— Finally, for the amounts you implied, especially if lower at $1000, there is a strong chance some other org or person (even one that doesn’t do grant making or is involved in infrastructure) might offer to cover this for you. People might see this as a very low amount and you might get this offer outright, after a warm conversation.

Again, anyone reading this, please correct me if I am wrong or misleading. (I wrote this super quickly by the way, so please respond if anything I said was wrong or unclear.)


Comment by Charles He on Promising ways to improve the lives of urban rats in South Africa · 2021-09-20T18:49:49.238Z · EA · GW

Fantastic post and research!

I don't know about rats much but had them as pets in elementary school (they are quite affectionate) and they shouldn’t suffer like this.

This may not be in scope of your article, but here’s some questions that might be valuable to answer:

1. What is the total population of urban rats at stake in your area of South Africa? E.g. X number of animals and how many die poorly? 

2. In your area, what is the total size of vertebrate urban wildlife and what is the relative number of rats (compared to pigeons, mice, etc.)? 

3. Why choose rats? Any particular reason?

4. Any guesses on the cost effectiveness of interventions? (maybe especially compared to established EA animal welfare interventions?) Cost effectiveness is difficult and important, so even a sketch would be useful, e.g. saying something like "Private conversations with experts suggested there is a sense that policy campaigns can be low cost" is useful.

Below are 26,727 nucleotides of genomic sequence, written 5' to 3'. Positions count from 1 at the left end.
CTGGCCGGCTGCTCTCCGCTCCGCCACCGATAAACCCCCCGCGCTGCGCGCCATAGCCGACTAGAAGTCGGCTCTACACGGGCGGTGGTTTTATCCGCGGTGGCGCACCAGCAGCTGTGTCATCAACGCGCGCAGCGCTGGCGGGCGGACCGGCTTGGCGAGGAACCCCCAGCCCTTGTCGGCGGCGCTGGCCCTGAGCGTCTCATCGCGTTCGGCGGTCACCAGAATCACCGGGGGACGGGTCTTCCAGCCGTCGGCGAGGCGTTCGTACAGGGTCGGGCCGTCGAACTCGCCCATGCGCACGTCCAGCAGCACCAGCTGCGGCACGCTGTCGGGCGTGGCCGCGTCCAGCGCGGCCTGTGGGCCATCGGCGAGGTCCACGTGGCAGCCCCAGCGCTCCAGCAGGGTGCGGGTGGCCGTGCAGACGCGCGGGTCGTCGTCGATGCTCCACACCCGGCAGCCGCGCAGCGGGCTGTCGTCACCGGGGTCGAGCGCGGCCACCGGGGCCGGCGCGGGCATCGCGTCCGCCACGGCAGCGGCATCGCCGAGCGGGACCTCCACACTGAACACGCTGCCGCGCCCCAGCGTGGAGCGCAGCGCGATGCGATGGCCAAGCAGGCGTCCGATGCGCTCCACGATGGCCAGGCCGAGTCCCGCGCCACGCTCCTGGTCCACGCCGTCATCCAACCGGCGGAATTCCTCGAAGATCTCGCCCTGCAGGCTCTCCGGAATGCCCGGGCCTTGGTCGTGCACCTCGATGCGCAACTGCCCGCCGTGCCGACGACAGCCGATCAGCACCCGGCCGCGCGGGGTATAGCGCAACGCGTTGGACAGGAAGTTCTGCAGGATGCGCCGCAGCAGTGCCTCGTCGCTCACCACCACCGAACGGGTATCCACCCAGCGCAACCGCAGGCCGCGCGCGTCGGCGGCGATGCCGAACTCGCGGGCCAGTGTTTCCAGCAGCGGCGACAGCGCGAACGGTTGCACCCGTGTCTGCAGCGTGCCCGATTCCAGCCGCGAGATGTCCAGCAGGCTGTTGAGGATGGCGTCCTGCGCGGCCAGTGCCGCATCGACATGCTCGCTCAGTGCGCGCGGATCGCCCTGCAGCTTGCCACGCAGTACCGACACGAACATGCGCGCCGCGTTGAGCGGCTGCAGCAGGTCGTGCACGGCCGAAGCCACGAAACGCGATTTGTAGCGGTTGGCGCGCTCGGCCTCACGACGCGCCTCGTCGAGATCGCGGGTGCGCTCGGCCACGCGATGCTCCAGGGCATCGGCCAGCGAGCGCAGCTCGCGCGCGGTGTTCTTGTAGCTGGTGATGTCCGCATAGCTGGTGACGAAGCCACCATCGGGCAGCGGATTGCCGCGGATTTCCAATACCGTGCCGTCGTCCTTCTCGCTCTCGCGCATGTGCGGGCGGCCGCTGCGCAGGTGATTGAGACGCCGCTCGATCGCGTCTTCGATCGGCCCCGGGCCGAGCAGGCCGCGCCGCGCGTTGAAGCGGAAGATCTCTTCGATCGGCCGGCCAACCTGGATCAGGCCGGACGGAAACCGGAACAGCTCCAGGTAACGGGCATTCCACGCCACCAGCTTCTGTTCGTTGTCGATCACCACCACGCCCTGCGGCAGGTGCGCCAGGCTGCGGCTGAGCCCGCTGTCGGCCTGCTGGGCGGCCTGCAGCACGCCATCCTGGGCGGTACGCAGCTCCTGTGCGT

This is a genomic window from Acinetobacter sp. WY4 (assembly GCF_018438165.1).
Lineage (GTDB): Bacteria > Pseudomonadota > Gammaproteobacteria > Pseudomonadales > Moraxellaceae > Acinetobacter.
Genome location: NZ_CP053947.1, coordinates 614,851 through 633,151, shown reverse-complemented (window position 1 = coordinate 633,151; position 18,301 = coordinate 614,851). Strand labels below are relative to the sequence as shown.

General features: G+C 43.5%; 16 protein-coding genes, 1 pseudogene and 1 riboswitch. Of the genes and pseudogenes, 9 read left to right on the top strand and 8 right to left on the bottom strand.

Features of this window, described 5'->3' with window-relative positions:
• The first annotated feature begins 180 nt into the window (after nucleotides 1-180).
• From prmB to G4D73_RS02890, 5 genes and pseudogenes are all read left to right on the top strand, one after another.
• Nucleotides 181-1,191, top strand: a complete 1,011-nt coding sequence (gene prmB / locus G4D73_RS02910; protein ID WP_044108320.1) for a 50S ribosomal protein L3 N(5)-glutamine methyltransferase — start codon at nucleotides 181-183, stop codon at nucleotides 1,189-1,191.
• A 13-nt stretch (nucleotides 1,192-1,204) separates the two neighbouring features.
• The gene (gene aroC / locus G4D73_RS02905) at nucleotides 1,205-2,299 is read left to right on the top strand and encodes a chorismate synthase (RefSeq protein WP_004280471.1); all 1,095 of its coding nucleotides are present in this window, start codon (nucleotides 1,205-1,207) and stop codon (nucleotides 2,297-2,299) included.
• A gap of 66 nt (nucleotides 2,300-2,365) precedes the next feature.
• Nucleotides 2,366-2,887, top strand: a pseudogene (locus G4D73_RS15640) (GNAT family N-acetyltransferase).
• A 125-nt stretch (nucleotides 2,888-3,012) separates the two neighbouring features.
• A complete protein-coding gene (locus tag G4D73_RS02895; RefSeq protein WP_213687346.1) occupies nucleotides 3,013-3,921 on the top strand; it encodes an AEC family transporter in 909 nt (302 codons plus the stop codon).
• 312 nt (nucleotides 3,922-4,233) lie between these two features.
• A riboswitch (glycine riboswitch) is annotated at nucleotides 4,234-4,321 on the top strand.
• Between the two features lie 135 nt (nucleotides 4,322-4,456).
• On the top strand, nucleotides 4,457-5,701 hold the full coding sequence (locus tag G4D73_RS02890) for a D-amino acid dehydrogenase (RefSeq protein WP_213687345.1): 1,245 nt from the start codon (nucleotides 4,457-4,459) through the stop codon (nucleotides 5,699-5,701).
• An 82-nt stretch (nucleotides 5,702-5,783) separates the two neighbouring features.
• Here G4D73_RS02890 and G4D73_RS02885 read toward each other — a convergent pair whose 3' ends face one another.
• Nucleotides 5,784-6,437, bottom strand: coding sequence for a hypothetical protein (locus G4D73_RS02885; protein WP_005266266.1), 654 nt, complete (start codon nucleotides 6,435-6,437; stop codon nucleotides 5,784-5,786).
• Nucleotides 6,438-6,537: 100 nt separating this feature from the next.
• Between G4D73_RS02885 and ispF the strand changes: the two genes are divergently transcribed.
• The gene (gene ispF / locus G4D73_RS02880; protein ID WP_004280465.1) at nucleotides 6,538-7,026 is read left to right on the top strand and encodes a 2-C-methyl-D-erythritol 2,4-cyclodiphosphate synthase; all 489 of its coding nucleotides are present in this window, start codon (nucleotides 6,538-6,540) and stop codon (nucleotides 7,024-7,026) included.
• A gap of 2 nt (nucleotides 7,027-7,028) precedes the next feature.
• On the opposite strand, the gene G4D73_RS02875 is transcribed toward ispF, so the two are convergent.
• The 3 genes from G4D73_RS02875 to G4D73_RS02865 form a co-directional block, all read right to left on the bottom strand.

5. Is there any "flow-through"/learning/"capacity building" value from executing the mentioned interventions on other animal welfare projects, especially worldwide, outside of South Africa?


Maybe you know the answer to some of the above, or maybe you have a link to someone who does. Or if you don't think anyone has an answer right now, it’s good to know this too!

I think answers to questions 4 and 5 would be very interesting and helpful to a new org or someone in this space.

Great article, this seems like a really important area!

Comment by Charles He on EA needs consultancies · 2021-09-18T19:23:54.169Z · EA · GW

I can see Jacob's perspective and how Linch's statement is very strong. For example, in developmental econ, in  just one or two top schools, the set of professors and their post-docs/staff might be larger and more impressive than the entire staff of Rethink Priorities and Open Phil combined. It's very very far from playpumps. So saying that they are not truth-seeking seems sort of questionable at least.

At the same time, in another perspective I find reasonable, I think I can see how academic work can be swayed by incentives, trends and become arcane and wasteful. Separately and additionally, the phrasing Linch used originally, reduces the aggressive/pejorative tone for me, certainly viewed through "LessWrong" sort of culture/norms. I think I understand and have no trouble with this statement, especially since it seems to be a personal avowal: